Texas is generally a state that respects the firearm rights of all of its citizens. That said, every person in the Lone Star State needs to be aware that owning a firearm still involves certain penalties for violating some of the laws regulating their usage.
People who are generally prohibited from owning firearms in Texas include individuals with felony convictions, those convicted of family violence (domestic violence) offenses, and people with restraining orders against them. Anybody accused of being in unlawful possession of a firearm will want to be quick to retain legal counsel for help fighting the charges and possibly clearing their name.
Unlawful Possession of a Firearm Defense Lawyer in Denton, Frisco, Lewisville, Flower Mound, TX
Contact the Law Offices of Richard C. McConathy today for a consultation about your alleged firearm possession offense in Denton, Frisco, Lewisville, Flower Mound, and surrounding areas of Denton County, Texas.
The Law Offices of Richard C. McConathy regularly handles gun rights cases and can fight your criminal charges, possibly seeking a reduction in or dismissal of all criminal charges. You can call (940) 222-8004 or contact us online to let our firm review your case and talk about all of your legal options during a free consultation.
Unlawful Possession of a Firearm Charges in Texas
Texas Penal Code § 46.04(a) establishes that an individual who has been convicted of a felony commits unlawful possession of a firearm offense if they possess a firearm after a conviction and before the fifth anniversary of their release from confinement following a felony conviction or their release from supervision under community supervision, parole, or mandatory supervision, whichever date is later; or after the same period, at any location other than the premises at which the person lives. Under Texas Penal Code § 46.04(a-1), an individual who is a member of a criminal street gang, is defined by Texas Penal Code § 71.01 as being three or more people having a common identifying sign or symbol or an identifiable leadership who continuously or regularly associate in the commission of criminal activities, commits unlawful possession of a firearm offense if they intentionally, knowingly, or recklessly carry on or about their person a handgun in a motor vehicle or watercraft.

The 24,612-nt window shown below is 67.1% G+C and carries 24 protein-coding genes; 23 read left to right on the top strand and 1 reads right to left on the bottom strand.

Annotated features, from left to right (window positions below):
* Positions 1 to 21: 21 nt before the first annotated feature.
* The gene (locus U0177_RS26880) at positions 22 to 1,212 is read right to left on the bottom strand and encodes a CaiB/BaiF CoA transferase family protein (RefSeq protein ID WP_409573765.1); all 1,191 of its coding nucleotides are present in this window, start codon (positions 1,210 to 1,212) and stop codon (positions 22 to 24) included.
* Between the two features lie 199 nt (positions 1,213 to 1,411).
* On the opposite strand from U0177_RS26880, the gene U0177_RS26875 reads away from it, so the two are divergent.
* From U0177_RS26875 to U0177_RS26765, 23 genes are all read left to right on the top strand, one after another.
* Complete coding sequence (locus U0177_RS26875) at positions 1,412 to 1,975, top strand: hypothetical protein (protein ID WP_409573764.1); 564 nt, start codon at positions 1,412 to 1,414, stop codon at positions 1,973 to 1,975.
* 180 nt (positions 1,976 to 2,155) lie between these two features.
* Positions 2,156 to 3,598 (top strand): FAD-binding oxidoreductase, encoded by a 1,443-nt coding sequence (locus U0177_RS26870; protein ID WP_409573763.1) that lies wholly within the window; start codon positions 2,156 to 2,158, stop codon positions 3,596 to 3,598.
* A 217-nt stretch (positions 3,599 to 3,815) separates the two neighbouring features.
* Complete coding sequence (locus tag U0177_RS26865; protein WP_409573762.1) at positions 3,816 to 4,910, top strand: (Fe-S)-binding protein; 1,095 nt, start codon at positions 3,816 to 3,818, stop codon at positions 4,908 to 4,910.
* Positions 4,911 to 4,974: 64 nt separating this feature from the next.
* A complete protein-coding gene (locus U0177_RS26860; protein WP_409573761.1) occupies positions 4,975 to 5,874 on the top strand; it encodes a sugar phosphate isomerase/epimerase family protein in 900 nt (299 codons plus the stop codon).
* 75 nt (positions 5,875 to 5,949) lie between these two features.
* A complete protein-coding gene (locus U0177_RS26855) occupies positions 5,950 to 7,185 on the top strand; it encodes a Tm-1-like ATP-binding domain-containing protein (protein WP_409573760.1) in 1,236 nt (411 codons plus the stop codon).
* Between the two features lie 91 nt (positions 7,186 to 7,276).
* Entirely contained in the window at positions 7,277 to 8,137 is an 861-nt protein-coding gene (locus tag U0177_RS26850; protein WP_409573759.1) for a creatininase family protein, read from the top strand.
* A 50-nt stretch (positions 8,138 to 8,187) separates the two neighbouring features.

Texas Penal Code § 46.04(b) establishes that a person who has been convicted of an offense under Texas Penal Code § 22.01 relating to Class A misdemeanor assault and involving a member of their family or household, commits an offense if they possess a firearm before the fifth anniversary of the later of the date of their release from confinement following conviction of the misdemeanor; or the date of their release from community supervision following misdemeanor conviction.
As it relates to Texas Penal Code § 22.01, a person commits an assault offense if they intentionally, knowingly, or recklessly inflict bodily injury upon another person, including their spouse, intentionally or knowingly threaten another person with imminent bodily injury, including their spouse, or intentionally or knowingly cause physical contact with another person when such person knows or should reasonably believe that the other person will regard such contact as offensive or provocative. An assault offense is a Class A misdemeanor, except that the crime is a third-degree felony when the offense is committed against a person the alleged offender knows is a public servant while they are lawfully discharging an official duty, or in retaliation or on account of an exercise of official power or performance of an official duty as a public servant, or a person whose relationship to or association with the alleged offender is a dating relationship, family—which includes people related by consanguinity or affinity, individuals who are former spouses of each other, individuals who are the parents of the same child, without regard to marriage, and a foster child and foster parent, without regard to whether those individuals reside together—or members of the same household, meaning a unit composed of persons living together in the same dwelling, without regard to whether they are related to each other.
It is also a third-degree felony if it is shown on the trial of the offense that the alleged offender had been previously convicted of an offense under the chapter for assaultive offenses, criminal homicide, or Texas Penal Code § 20.03 relating to kidnapping, Texas Penal Code § 20.04 relating to aggravated kidnapping, Texas Penal Code § 21.11 relating to indecency with a child, or Texas Penal Code § 25.11 relating to continuous violence against the family against a person whose relationship to or association with the defendant is described by Texas Family Code § 71.0021(b), 71.003, or 71.005, relating to a dating relationship, family, or members of the same household, or a crime is committed involving intentionally, knowingly, or recklessly impeding the normal breathing or circulation of the blood of a person by applying pressure to that person’s throat or neck or by blocking the person’s nose or mouth.